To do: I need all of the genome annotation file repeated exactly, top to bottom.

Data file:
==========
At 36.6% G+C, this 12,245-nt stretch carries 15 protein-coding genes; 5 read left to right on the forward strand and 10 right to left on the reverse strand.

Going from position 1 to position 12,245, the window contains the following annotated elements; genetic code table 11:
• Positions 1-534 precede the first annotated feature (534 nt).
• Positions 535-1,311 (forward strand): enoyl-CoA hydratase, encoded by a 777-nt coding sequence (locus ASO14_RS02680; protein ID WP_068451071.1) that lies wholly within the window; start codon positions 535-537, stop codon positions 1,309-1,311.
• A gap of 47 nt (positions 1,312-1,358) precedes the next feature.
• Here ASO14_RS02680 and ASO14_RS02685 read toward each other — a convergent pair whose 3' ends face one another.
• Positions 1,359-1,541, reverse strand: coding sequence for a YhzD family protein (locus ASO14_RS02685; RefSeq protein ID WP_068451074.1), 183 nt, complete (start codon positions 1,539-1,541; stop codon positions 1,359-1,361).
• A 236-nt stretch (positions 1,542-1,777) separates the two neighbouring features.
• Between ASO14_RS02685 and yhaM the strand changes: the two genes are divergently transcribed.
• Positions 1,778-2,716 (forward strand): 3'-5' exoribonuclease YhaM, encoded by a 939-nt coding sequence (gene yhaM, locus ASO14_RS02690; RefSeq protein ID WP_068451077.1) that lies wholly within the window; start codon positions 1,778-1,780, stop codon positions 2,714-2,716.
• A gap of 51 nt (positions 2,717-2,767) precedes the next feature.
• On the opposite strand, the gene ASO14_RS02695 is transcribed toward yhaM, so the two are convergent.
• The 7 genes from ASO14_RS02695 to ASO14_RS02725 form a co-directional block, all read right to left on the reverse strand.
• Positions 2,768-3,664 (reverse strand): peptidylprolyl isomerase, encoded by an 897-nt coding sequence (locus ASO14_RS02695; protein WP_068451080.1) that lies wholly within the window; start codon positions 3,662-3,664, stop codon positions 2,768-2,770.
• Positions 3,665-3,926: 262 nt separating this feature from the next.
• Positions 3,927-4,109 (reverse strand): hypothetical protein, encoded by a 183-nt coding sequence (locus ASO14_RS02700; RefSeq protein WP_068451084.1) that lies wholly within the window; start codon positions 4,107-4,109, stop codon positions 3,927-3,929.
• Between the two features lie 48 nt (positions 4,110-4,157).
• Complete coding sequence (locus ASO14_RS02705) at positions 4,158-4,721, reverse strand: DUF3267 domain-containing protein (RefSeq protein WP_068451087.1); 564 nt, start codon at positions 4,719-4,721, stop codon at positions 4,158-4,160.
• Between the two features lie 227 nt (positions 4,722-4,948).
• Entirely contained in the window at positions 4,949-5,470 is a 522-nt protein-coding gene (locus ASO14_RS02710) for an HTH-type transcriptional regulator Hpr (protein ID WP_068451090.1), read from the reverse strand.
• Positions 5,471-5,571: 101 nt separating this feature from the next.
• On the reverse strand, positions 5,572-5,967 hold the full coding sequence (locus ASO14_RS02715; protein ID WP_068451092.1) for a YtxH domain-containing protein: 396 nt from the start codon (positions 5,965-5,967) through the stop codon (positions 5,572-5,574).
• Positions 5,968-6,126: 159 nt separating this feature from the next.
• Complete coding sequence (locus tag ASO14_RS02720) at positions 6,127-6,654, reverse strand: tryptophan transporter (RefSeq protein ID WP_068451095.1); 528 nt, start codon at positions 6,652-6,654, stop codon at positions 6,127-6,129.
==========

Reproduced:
At 36.6% G+C, this 12,245-nt stretch carries 15 protein-coding genes; 5 read left to right on the forward strand and 10 right to left on the reverse strand.

Going from position 1 to position 12,245, the window contains the following annotated elements; genetic code table 11:
• Positions 1-534 precede the first annotated feature (534 nt).
• Positions 535-1,311 (forward strand): enoyl-CoA hydratase, encoded by a 777-nt coding sequence (locus ASO14_RS02680; protein ID WP_068451071.1) that lies wholly within the window; start codon positions 535-537, stop codon positions 1,309-1,311.
• A gap of 47 nt (positions 1,312-1,358) precedes the next feature.
• Here ASO14_RS02680 and ASO14_RS02685 read toward each other — a convergent pair whose 3' ends face one another.
• Positions 1,359-1,541, reverse strand: coding sequence for a YhzD family protein (locus ASO14_RS02685; RefSeq protein ID WP_068451074.1), 183 nt, complete (start codon positions 1,539-1,541; stop codon positions 1,359-1,361).
• A 236-nt stretch (positions 1,542-1,777) separates the two neighbouring features.
• Between ASO14_RS02685 and yhaM the strand changes: the two genes are divergently transcribed.
• Positions 1,778-2,716 (forward strand): 3'-5' exoribonuclease YhaM, encoded by a 939-nt coding sequence (gene yhaM, locus ASO14_RS02690; RefSeq protein ID WP_068451077.1) that lies wholly within the window; start codon positions 1,778-1,780, stop codon positions 2,714-2,716.
• A gap of 51 nt (positions 2,717-2,767) precedes the next feature.
• On the opposite strand, the gene ASO14_RS02695 is transcribed toward yhaM, so the two are convergent.
• The 7 genes from ASO14_RS02695 to ASO14_RS02725 form a co-directional block, all read right to left on the reverse strand.
• Positions 2,768-3,664 (reverse strand): peptidylprolyl isomerase, encoded by an 897-nt coding sequence (locus ASO14_RS02695; protein WP_068451080.1) that lies wholly within the window; start codon positions 3,662-3,664, stop codon positions 2,768-2,770.
• Positions 3,665-3,926: 262 nt separating this feature from the next.
• Positions 3,927-4,109 (reverse strand): hypothetical protein, encoded by a 183-nt coding sequence (locus ASO14_RS02700; RefSeq protein WP_068451084.1) that lies wholly within the window; start codon positions 4,107-4,109, stop codon positions 3,927-3,929.
• Between the two features lie 48 nt (positions 4,110-4,157).
• Complete coding sequence (locus ASO14_RS02705) at positions 4,158-4,721, reverse strand: DUF3267 domain-containing protein (RefSeq protein WP_068451087.1); 564 nt, start codon at positions 4,719-4,721, stop codon at positions 4,158-4,160.
• Between the two features lie 227 nt (positions 4,722-4,948).
• Entirely contained in the window at positions 4,949-5,470 is a 522-nt protein-coding gene (locus ASO14_RS02710) for an HTH-type transcriptional regulator Hpr (protein ID WP_068451090.1), read from the reverse strand.
• Positions 5,471-5,571: 101 nt separating this feature from the next.
• On the reverse strand, positions 5,572-5,967 hold the full coding sequence (locus ASO14_RS02715; protein ID WP_068451092.1) for a YtxH domain-containing protein: 396 nt from the start codon (positions 5,965-5,967) through the stop codon (positions 5,572-5,574).
• Positions 5,968-6,126: 159 nt separating this feature from the next.
• Complete coding sequence (locus tag ASO14_RS02720) at positions 6,127-6,654, reverse strand: tryptophan transporter (RefSeq protein ID WP_068451095.1); 528 nt, start codon at positions 6,652-6,654, stop codon at positions 6,127-6,129.